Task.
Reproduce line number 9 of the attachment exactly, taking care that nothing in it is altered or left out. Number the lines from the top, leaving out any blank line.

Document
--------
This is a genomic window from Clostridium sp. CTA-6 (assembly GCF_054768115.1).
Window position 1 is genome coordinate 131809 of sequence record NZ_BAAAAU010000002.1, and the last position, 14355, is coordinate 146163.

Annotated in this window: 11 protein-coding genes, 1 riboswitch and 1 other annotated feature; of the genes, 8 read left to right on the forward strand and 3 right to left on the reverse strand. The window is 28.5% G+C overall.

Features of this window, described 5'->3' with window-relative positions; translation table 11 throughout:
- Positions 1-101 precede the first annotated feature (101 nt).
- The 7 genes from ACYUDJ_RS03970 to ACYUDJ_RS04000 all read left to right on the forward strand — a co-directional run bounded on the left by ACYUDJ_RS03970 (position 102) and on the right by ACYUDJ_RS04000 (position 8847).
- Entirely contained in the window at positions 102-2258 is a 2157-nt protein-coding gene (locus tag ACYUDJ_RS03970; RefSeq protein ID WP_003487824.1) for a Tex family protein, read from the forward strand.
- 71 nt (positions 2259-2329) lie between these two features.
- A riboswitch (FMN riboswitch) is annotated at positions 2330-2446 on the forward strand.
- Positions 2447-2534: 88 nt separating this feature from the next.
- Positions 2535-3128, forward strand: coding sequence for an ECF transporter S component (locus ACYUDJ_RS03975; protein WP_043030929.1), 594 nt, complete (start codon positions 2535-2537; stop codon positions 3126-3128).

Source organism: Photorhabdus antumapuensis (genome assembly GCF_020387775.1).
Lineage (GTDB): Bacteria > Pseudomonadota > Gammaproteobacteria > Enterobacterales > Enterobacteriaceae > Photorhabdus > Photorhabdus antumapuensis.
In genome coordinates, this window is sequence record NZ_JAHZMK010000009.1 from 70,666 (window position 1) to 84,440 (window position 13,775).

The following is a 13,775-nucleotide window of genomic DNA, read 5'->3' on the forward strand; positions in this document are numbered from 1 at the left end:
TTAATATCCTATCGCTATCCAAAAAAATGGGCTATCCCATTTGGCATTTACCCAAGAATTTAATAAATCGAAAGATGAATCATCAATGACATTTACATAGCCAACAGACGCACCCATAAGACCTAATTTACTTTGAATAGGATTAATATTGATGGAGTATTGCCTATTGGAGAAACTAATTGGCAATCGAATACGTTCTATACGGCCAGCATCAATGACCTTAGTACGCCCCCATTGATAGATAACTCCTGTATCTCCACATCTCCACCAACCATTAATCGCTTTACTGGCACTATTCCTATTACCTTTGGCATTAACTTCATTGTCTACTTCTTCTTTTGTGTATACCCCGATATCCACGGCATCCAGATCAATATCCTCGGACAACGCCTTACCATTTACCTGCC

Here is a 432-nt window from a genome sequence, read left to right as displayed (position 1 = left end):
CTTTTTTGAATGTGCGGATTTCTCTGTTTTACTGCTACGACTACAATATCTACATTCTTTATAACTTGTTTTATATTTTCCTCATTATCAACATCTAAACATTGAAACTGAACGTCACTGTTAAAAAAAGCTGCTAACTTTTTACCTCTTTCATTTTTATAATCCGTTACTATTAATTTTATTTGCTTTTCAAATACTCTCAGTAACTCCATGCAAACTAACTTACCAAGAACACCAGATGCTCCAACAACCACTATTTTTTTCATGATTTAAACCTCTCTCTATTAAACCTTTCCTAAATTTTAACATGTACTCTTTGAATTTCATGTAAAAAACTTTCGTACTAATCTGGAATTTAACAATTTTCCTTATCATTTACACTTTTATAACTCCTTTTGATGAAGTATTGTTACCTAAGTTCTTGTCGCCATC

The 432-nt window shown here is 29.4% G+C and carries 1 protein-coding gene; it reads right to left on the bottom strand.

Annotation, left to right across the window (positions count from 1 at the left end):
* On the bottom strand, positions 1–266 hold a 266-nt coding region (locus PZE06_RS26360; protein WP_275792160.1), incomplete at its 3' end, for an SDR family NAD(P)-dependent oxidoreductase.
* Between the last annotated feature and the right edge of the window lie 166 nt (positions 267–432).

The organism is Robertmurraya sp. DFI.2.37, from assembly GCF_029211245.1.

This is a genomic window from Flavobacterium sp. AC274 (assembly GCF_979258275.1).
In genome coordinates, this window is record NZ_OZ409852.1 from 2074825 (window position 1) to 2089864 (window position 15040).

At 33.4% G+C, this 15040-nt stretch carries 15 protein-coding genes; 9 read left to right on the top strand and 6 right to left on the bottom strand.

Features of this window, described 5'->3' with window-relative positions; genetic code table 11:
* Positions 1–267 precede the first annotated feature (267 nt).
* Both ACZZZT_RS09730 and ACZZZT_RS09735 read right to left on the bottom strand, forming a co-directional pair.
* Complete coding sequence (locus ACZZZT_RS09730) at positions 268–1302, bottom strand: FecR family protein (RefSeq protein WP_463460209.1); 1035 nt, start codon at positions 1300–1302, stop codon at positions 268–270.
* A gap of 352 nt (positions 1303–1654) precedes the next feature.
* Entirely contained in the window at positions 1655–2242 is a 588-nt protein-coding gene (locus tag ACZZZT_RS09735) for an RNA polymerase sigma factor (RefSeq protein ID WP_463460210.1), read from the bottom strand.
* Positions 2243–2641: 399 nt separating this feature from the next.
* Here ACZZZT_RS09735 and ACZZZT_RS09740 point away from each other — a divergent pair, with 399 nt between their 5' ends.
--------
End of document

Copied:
- A riboswitch (FMN riboswitch) is annotated at positions 2330-2446 on the forward strand.